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So how does an open-ended manga such as Soremachi close the book on its story? The answer is that it finishes much as it began: frivolous and free-wheeling in its continuous portrayal of an occasionally bizarre “everyday,”

Warning: Ending Spoilers

In the penultimate chapter of Soremachi,  Hotori appears to be visited by a higher-dimensional being. This is not the first time that Hotori has seemingly encountered otherworldly entities. From angels to time travelers to aliens, somehow Hotori’s life has continued to remain fairly mundane. However, this time the visitor gives Kotori a challenge. The following day, there is going to be a typhoon, and Hotori has to choose between saving everyone in town but vanishing from history in the process, or stay alive but sacrifice 3,000 lives in her place.

In the final chapter, Hotori’s classmates are all discussing that there appears to be something wrong with their memories. For some reason, they all seem to remember a classmate, possibly a girl, who was cheerful and energetic. Suddenly, Sanada and Tatsuno, Hotori’s two closest friends, spot a girl on the other side of the building. They follow her, and…

It’s revealed that they were rehearsing a play. Hotori did not sacrifice the memory of her existence, and everything about the mysterious girl lingering in their minds was from the script, which Hotori wrote. They’re chasing her down because she hasn’t written the ending yet, to which Hotori replies that, essentially, if the climax was made dramatic enough, then an ending would naturally follow. The chapter, and the series, ends with Hotori as author-surrogate proclaiming:

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While the conclusion of Soremachi might feel at first to be a cop-out, given that there were plot threads that could have seen resolution, I think it’s all too appropriate for the series. Much like the lackadaisical attitude the manga and its characters took towards its own premise of a “maid cafe,” having a last chapter pretty much negate the gravitas of the previous one, and then turn into a “non-ending” is very indicative of a series about a town that keeps moving. Also, because many of the smaller subplots were able to resolve in the chapters leading up to the end, the series unwinds in a satisfying way.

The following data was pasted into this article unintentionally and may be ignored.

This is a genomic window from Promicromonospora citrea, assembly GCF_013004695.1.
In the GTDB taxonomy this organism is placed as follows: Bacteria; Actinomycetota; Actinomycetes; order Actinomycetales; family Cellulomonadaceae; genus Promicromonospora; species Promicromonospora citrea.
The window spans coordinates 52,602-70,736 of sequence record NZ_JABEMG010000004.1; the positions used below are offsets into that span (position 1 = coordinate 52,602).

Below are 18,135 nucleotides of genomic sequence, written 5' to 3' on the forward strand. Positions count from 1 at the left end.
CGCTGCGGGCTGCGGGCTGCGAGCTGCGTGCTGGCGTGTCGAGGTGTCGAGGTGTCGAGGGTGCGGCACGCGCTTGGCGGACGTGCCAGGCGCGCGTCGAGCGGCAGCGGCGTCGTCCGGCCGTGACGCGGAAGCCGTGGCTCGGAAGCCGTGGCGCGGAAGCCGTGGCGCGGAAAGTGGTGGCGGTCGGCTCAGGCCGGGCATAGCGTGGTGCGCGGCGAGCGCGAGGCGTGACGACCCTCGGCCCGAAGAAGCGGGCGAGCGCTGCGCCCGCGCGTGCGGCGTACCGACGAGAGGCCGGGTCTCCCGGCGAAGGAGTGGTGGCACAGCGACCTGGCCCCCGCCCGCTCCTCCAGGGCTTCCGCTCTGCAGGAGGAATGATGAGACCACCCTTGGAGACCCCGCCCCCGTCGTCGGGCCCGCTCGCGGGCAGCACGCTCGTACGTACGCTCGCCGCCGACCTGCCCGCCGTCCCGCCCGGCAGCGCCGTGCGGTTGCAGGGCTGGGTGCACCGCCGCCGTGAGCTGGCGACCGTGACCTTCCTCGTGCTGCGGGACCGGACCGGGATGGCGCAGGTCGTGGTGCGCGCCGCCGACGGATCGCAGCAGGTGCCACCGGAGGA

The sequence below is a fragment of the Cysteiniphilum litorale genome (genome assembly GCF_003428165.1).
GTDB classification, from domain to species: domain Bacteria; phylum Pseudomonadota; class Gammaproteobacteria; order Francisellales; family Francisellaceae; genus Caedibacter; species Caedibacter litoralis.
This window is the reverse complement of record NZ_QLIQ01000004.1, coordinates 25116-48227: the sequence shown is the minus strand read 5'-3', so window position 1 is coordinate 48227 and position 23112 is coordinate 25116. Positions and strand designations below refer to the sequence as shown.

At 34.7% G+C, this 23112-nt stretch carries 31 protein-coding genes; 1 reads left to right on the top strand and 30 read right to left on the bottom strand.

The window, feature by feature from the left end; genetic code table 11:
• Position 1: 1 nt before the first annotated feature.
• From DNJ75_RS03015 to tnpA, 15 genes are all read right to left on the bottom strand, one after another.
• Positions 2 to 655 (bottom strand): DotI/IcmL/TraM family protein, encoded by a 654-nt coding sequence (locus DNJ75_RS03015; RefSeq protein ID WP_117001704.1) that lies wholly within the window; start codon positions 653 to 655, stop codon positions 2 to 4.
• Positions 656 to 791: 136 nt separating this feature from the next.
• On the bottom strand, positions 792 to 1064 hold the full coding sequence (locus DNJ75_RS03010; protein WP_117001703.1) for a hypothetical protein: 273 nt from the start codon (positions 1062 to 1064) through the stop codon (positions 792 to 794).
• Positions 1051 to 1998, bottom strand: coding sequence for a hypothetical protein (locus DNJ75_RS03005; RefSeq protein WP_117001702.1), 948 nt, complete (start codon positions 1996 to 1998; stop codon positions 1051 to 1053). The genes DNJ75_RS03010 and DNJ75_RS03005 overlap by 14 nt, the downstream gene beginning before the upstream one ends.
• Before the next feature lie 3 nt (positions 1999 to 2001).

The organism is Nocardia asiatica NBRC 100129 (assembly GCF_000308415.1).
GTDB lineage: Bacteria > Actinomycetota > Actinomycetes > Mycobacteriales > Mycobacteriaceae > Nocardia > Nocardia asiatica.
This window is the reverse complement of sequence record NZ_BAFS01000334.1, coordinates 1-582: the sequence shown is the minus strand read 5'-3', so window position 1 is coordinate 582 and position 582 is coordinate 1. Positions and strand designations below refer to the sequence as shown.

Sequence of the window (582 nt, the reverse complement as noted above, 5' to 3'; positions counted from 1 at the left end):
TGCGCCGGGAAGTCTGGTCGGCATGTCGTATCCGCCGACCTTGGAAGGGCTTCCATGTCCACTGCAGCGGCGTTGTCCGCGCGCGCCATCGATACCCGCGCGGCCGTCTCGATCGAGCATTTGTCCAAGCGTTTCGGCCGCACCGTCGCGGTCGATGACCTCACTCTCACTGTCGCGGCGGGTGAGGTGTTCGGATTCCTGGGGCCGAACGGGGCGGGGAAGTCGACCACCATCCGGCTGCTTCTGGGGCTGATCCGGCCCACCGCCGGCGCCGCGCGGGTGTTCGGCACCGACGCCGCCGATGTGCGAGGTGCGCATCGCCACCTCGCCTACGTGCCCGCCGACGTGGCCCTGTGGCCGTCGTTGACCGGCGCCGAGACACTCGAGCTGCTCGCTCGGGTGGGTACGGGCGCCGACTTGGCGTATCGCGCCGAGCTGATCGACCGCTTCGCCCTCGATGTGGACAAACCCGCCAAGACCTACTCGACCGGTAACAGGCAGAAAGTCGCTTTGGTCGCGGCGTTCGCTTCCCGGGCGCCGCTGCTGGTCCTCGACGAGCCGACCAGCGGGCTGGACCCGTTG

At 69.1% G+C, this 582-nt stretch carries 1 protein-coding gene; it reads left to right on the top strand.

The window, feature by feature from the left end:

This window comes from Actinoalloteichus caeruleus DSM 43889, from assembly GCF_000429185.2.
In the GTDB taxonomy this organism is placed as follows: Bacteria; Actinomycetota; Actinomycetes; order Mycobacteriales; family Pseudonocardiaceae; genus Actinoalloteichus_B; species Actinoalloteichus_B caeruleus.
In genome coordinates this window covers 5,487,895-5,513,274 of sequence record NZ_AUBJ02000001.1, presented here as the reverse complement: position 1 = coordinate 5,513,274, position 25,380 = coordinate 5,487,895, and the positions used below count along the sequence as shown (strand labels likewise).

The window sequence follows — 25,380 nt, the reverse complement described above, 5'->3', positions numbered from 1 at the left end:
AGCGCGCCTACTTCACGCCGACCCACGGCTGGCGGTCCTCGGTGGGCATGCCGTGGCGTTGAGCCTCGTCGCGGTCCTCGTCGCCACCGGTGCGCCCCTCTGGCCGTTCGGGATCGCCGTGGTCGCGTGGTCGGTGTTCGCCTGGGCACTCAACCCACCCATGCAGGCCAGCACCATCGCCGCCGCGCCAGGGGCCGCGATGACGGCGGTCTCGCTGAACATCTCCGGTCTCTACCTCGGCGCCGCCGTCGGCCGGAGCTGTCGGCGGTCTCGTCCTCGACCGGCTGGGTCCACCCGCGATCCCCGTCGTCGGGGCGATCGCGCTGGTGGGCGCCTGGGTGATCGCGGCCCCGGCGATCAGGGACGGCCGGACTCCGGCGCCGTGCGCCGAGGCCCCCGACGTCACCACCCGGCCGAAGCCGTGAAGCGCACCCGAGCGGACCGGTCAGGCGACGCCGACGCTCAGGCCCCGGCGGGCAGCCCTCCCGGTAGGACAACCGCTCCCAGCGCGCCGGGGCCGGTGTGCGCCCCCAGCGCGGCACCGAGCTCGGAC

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My only complaint in the end is not enough of my favorite Soremachi character, Kon Futaba. This is no fault of the manga itself, because she’s actually in it very often, even a couple of chapters from the finish. She’s just amazing, is all.

Further Reading:

And Yet the Digital Manga Moves: Soremachi is Back

Soremachi Creator Ishiguro and His Two Biggest Influences

 

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New Year, New Look: Ogiue Maniax Status Update for January 2017

The Year of the Rooster has arrived, but given the tumultuous nature of 2016 it’s hard to be…cocksure.

Bad jokes aside, it’s time to look backwards and forwards. And as we enter this new year, I’d like to once again express my gratitude towards my Patreon sponsors.

General:

Johnny Trovato

Ko Ransom

Alex

Diogo Prado

Viga

Yoshitake Rika fans:

Elliot Page

Hato Kenjirou fans:

Elizabeth

Yajima Mirei fans:

Machi-Kurada

You might have noticed things being kind of different. Half on a whim, half as a result of ruminating on the dated look of Ogiue Maniax for the past year, I decided suddenly to change the look of the blog. While I think ultimately it’s the content that matters, I got the feeling that people were turned away by the fact that the site looks like it’s from a decade ago (which it pretty much is). This is actually the first aesthetic change I’ve made in a very long while. The last time was when I moved from Blogspot to WordPress back in 2007!

I’d like to know you think about the new look, so feel free to drop a comment. In fact, don’t be afraid to tell me what you’d like to see out of Ogiue Maniax. I can’t accommodate everyone, of course, but I’m still keen on finding out what my readers think.

Given that the end of the year just passed, the blog has been full of reflective articles and the like. Check out my picks for best anime characters of 2016, read my Anime Secret Santa review of Queen Millennia, and take a look at what’s in the final volume of Genshiken. I also took a picture showing off in part one of my Christmas gifts: Nendoroid Shidare Hotaru from Dagashi Kashi!

I also finally got around to reviewing the first volume of the fantastic Ojamajo Doremi16, the light novel sequel to the beloved early 2000s magical girl anime. And leading off from November’s post on the latter part of the original Aikatsu!, I wrote something about Aikatsu Stars!

And over at Apartment 507, I discuss both the end of Sabagebu! and what this bizarre survival game-themed manga brought to shoujo manga, as well as some of my favorite anime openings that came at the tail end of 2016.

The last article I’d like to mention is my very first of the new year, about the manipulation of time in adapting manga to anime. I think it’s a good way to start off 2017, personally.

 

 

The Transformation of Time from Manga to Anime